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  1. #1
    Original Gangster silver trophy Thing's Avatar
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    I have been making webpages for a few years now. I am beginning to look for a second job making webpages on the side. I have seen prices that range from $10/hour to $100/hour. I was curious as to what other people were charging out there. Thank you...

  2. #2
    Freelance Web Designer KeithMcL's Avatar
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    You might want to check out this site:

    http://www.builder.com/Business/Free...1.Freelancing3

    rgds,

  3. #3
    SitePoint Zealot dkilburn's Avatar
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    One of the best guidelines for design professionals can be found at http://www.aquentpartners.com/info/f...ols/index.cfm. It's called the Aquent/AIGA Survey of Design Salaries. You have to order it, but there is no charge. It breaks down several design professions into levels and gives an average hourly rate based on skills in each level. Breaks everything down into a nice and easy chart format. You can look at HTML coding, for instance, and find your level of skills, to determine the average hourly rate for that level.

    Of course, you'd need to take into consideration what your market could handle. I could probably charge $20 an hour more for what I can do if I lived in a large city. Here in small town USA, I'm probably lucky to get what I do. After reading the guidelines, however, I did revise my rates upward.

    Hope this helps!
    Debby Kilburn
    "With computers, everything is possible, but nothing is easy"
    AIM: fourhweb

  4. #4
    SitePoint Zealot
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    Well the way I charge clients is by an intial fee to get things going and a per link/section fee. For an example I do alot of flash sites and I charge $500 initial setup and $150 per link/section. To me my rates are very very low. I've seen other sites that if a company would have went through me for a site and pay only like $1,500 when they paid someone else over $7,000.

    I don't know, I'm just showing you other options on how to charge clients because it doesn't have to alway be an hourly rate.
    www.PaulAndre.com : My experimental photography site.
    www.NewMediaFirm.com : Low cost new media website design.
    www.bFlyers.com : Low cost business flyer design and print.
    www.iRevModels.com : Super import car models.

  5. #5
    SitePoint Enthusiast Jackman's Avatar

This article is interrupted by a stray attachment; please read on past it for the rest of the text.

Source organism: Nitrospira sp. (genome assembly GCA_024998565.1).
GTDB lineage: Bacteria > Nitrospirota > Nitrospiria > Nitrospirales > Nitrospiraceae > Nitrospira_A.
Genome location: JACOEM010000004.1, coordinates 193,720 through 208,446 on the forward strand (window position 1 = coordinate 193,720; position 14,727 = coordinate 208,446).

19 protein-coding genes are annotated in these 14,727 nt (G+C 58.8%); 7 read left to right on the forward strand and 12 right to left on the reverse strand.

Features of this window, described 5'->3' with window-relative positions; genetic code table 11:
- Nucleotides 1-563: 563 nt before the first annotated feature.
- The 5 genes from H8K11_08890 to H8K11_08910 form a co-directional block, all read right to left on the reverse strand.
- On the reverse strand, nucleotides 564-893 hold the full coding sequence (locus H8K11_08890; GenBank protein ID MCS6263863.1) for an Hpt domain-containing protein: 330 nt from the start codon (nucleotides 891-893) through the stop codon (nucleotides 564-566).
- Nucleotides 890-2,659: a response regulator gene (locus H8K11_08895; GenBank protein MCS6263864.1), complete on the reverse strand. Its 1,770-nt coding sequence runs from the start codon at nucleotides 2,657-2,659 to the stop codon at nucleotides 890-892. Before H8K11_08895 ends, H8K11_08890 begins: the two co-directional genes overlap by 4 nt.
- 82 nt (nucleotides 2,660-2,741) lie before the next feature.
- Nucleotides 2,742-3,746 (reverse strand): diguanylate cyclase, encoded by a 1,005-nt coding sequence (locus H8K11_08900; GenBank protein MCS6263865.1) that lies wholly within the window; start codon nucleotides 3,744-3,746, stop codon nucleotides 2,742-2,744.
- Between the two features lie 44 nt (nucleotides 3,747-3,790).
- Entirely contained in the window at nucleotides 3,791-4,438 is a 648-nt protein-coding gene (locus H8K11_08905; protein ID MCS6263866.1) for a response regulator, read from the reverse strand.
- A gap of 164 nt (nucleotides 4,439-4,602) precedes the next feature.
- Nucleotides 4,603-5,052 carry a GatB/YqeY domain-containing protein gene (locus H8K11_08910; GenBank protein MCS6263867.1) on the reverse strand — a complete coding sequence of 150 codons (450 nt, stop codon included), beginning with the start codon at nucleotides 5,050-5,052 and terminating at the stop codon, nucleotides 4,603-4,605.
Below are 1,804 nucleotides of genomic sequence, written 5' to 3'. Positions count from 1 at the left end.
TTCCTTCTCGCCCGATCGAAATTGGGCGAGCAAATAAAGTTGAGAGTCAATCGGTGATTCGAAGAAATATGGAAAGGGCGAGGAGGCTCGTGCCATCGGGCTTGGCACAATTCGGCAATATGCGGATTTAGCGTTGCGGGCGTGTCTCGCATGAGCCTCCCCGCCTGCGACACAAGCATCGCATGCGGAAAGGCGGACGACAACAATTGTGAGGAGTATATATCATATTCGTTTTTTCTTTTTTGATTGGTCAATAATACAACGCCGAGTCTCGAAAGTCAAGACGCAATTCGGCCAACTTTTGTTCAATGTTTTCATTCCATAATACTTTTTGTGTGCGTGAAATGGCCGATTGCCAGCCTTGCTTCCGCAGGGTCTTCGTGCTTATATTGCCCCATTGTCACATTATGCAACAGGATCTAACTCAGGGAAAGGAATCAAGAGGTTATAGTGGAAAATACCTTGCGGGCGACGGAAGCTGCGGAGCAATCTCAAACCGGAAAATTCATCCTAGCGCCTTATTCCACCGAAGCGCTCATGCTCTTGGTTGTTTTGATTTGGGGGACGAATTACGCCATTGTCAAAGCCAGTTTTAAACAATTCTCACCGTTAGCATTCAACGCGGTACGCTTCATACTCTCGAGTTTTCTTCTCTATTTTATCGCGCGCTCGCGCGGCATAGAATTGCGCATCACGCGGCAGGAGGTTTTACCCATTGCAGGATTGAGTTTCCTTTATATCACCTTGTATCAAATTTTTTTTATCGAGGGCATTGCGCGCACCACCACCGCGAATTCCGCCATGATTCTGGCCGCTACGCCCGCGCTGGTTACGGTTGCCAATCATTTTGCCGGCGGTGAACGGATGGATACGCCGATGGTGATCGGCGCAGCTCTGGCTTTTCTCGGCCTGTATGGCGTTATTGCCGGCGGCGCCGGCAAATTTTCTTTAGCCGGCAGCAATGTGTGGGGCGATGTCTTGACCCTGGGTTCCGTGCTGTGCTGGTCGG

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    Hello Brad

    Good luck with your designing. The question you ask is
    one of the most commonly asked and one of the most difficult to answer.

    Firstly, you might like to take a look at this thread

    http://www.sitepointforums.com/showt...?threadid=4238

    to see what my thoughts are. I'll try and condense them here as well.

    The answer is.....I don't know. Some people charge $10
    an hour, some people charge $100 per hour. Why do
    they charge $100 an hour? Basically because they can.

    It has been my experience that people don't really
    care about the price. It's the value they are
    interested in. Demonstrate the value you provide
    and people will be more than happy to pay top dollar.

    To give you an idea...we charge $1,000 for the first
    page and $200 each page after that. It's not about
    design, it's about business.

    The amount of BS I mention we do for the clients in
    the thread I listed above is nothing. We do much,
    much more to show them that we provide the best
    value for money.

    Hope this helps your review....but if you really
    want a answer I'd say start at 50 bucks an hour
    (always telling people how good you are via
    testimonials and demonstrations). If you
    are any good at getting clients you will
    soon have more than you can handle and that's
    when you hit the next guy for a quote at $200
    an hour - because you're busy you don't really
    need the work and if they say yes you are on a
    whole different level.

    Good luck.

    Regards

    Jackman

  6. #6
    SitePoint Wizard creole's Avatar
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    Brad...I personally charge anywhere from $50 - $65 an hour. However, the majority of the projects that I do are charged on a by project basis, but I use my hourly rate as a basis for the bid.

    One thing to consider when you are setting up your rates is that even low-end companies like Kinko's charge customers $60/hour. So take that into account when you are thinking about how much to charge. I am sure that you are a better web designer than someone at a Kinko's.
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